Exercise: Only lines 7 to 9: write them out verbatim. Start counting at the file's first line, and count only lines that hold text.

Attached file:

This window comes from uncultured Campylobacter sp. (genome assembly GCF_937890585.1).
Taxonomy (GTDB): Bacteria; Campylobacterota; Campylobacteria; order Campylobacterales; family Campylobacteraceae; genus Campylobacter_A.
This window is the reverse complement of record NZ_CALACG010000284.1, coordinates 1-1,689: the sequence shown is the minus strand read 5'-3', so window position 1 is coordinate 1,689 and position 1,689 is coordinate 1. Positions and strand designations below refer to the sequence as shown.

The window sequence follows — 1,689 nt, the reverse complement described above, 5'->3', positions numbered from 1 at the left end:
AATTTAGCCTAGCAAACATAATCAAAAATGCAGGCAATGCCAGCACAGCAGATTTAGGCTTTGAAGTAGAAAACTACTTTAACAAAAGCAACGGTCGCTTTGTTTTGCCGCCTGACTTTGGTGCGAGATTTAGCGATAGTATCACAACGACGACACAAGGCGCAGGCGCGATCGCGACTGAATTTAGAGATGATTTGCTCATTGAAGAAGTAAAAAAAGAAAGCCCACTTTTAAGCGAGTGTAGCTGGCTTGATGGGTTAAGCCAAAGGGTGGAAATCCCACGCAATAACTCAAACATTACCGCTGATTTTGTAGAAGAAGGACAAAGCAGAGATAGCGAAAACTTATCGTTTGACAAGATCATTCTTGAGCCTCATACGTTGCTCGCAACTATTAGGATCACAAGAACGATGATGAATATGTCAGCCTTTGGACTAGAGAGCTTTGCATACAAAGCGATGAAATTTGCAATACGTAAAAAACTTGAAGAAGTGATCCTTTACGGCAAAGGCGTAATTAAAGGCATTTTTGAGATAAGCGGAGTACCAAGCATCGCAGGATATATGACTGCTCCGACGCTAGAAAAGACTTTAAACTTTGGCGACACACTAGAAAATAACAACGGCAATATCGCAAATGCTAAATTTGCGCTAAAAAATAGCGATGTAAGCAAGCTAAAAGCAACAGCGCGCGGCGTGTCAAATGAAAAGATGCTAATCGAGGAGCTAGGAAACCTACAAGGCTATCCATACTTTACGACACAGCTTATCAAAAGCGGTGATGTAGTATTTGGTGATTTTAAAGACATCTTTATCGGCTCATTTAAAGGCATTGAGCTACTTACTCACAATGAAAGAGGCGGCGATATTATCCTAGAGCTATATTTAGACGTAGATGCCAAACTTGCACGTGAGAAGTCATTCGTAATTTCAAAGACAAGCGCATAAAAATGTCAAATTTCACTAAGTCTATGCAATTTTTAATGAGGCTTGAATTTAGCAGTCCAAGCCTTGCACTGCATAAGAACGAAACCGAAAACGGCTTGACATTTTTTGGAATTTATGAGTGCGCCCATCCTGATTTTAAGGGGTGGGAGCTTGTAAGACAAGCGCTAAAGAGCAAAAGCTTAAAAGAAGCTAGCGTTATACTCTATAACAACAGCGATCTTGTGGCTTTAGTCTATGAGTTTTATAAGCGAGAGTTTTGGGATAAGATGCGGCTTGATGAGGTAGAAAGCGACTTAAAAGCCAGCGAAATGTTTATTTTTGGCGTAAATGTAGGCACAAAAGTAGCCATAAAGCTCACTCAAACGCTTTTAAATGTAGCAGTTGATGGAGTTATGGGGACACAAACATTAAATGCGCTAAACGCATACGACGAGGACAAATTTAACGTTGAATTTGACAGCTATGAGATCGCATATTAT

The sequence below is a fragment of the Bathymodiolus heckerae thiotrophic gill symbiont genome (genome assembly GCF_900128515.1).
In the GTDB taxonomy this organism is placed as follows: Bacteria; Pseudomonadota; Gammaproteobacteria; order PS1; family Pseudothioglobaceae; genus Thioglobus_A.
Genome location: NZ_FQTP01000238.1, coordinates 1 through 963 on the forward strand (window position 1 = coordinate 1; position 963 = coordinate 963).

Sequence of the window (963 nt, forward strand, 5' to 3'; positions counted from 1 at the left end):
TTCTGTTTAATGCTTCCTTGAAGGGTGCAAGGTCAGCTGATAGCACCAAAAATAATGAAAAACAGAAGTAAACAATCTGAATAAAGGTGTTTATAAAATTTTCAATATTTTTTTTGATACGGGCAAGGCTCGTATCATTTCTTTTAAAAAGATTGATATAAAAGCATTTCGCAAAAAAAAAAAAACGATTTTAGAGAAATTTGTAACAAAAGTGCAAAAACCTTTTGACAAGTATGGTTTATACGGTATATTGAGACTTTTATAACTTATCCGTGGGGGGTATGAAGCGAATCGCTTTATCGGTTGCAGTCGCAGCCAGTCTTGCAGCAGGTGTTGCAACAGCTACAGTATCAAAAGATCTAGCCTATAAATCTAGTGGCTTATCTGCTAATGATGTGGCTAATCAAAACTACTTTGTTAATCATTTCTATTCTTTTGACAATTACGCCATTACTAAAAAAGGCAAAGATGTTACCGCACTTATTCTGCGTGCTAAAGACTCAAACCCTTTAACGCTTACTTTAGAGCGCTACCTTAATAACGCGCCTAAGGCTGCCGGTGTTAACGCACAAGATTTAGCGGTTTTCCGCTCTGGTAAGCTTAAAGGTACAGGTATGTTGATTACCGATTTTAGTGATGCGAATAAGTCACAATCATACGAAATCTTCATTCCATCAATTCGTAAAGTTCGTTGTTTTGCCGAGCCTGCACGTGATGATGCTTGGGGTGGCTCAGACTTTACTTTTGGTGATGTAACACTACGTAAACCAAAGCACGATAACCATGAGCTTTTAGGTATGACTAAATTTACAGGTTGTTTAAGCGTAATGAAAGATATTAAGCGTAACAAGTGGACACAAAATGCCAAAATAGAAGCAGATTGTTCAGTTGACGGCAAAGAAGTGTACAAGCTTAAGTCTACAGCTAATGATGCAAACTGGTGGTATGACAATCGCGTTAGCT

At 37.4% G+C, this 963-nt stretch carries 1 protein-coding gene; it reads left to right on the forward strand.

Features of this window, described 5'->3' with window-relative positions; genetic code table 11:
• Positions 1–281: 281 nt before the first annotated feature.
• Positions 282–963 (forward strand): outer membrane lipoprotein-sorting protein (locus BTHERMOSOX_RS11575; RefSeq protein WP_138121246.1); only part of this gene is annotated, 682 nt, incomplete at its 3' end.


In the GTDB taxonomy this organism is placed as follows: Bacteria; Pseudomonadota; Gammaproteobacteria; order PS1; family Pseudothioglobaceae; genus Thioglobus_A.
Genome location: NZ_FQTP01000238.1, coordinates 1 through 963 on the forward strand (window position 1 = coordinate 1; position 963 = coordinate 963).

Sequence of the window (963 nt, forward strand, 5' to 3'; positions counted from 1 at the left end):